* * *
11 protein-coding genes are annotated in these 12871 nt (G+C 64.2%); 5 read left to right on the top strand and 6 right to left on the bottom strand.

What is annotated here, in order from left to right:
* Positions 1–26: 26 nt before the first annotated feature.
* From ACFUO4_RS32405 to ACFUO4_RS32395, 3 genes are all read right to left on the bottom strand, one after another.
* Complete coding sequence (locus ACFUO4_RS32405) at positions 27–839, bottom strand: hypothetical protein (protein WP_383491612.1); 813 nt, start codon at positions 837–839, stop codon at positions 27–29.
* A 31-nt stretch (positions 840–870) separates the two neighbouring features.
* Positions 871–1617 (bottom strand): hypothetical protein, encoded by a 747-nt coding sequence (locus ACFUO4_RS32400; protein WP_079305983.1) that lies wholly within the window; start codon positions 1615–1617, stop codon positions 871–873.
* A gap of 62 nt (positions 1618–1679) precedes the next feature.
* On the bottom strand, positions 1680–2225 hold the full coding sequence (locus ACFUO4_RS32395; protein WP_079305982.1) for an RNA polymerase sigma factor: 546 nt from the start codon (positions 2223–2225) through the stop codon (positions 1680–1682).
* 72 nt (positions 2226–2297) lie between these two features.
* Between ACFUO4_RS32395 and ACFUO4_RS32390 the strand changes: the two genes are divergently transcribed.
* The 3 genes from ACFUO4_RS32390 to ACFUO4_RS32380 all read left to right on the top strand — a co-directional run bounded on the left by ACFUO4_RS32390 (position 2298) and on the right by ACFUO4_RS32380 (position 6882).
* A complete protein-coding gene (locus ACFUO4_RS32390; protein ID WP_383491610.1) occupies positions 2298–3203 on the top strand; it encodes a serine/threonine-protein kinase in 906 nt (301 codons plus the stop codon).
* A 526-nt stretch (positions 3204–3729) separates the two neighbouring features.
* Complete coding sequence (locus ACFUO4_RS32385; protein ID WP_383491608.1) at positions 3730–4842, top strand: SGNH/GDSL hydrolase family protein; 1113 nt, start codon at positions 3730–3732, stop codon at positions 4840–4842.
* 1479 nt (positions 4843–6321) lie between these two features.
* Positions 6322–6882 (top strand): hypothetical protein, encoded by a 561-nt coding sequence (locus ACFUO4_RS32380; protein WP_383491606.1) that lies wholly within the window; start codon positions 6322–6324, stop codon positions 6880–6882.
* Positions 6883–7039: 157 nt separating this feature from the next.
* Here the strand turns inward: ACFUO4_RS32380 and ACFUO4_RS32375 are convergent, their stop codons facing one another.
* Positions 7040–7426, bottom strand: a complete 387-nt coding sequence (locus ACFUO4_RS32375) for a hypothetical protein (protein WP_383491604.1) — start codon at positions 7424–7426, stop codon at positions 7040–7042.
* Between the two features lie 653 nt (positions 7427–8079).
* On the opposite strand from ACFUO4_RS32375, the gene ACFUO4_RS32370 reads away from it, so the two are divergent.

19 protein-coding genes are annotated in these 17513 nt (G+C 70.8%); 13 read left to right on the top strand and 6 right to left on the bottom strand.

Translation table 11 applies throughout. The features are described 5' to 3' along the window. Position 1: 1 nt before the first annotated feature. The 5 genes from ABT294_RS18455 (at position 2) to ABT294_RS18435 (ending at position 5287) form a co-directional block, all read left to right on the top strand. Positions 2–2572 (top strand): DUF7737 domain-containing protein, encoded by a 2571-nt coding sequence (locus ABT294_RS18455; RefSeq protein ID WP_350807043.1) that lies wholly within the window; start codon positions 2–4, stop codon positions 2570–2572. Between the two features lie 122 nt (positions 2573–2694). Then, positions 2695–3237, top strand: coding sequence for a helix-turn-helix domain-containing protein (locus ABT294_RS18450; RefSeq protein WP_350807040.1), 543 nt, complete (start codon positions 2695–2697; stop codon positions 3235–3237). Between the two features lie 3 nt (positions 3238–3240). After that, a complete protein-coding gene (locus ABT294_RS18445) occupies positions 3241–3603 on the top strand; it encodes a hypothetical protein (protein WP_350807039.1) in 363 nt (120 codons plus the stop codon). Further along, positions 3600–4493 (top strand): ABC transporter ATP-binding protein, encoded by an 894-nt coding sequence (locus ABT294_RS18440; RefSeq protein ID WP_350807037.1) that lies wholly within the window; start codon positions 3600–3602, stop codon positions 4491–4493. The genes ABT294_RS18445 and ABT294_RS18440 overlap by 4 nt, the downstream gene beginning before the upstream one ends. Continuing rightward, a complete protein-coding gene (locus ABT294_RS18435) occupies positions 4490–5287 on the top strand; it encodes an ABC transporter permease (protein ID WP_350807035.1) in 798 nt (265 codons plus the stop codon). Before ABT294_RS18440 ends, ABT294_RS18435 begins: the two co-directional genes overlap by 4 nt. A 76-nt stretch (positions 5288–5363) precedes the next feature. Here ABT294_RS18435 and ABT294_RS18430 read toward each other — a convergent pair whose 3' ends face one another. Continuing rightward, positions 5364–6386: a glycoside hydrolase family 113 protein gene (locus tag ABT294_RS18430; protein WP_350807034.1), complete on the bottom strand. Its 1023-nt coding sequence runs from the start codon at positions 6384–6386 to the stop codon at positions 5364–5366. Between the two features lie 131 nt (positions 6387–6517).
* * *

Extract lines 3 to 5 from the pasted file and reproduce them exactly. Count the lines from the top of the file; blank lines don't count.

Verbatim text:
* Positions 1–26: 26 nt before the first annotated feature.
* From ACFUO4_RS32405 to ACFUO4_RS32395, 3 genes are all read right to left on the bottom strand, one after another.
* Complete coding sequence (locus ACFUO4_RS32405) at positions 27–839, bottom strand: hypothetical protein (protein WP_383491612.1); 813 nt, start codon at positions 837–839, stop codon at positions 27–29.